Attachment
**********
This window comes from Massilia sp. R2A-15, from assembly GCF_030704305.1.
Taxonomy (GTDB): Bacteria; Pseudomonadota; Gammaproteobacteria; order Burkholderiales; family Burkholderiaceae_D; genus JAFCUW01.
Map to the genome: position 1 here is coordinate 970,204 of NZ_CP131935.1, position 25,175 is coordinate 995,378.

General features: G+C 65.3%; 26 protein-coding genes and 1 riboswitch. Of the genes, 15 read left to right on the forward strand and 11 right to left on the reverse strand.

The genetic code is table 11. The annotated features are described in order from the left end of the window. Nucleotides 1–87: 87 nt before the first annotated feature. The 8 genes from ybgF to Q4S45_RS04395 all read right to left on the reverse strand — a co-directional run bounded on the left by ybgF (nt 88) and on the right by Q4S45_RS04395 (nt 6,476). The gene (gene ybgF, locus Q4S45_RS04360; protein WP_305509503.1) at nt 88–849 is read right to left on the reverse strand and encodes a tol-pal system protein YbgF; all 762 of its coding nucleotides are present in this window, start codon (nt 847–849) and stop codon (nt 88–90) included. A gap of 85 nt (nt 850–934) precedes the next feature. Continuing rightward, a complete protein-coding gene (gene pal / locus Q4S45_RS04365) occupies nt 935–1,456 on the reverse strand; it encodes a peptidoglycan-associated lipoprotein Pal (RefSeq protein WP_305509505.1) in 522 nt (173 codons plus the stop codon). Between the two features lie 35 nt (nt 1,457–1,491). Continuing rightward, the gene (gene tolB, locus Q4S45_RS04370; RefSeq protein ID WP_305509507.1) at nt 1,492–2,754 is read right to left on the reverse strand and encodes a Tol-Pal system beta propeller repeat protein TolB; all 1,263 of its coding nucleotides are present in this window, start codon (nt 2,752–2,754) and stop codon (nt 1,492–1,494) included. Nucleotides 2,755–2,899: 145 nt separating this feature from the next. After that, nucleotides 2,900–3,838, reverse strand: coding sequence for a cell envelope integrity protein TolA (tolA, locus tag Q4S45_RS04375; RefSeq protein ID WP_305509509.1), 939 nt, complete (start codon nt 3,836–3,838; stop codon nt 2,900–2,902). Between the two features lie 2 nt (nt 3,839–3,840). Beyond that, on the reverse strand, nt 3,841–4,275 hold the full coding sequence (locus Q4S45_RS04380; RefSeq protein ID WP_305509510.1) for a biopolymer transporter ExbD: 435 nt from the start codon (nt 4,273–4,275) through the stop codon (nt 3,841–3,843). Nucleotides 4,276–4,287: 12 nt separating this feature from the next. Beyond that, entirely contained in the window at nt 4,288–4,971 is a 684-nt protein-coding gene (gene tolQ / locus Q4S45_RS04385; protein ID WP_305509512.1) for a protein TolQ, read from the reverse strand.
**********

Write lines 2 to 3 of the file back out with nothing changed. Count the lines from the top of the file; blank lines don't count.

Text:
Taxonomy (GTDB): Bacteria; Pseudomonadota; Gammaproteobacteria; order Burkholderiales; family Burkholderiaceae_D; genus JAFCUW01.
Map to the genome: position 1 here is coordinate 970,204 of NZ_CP131935.1, position 25,175 is coordinate 995,378.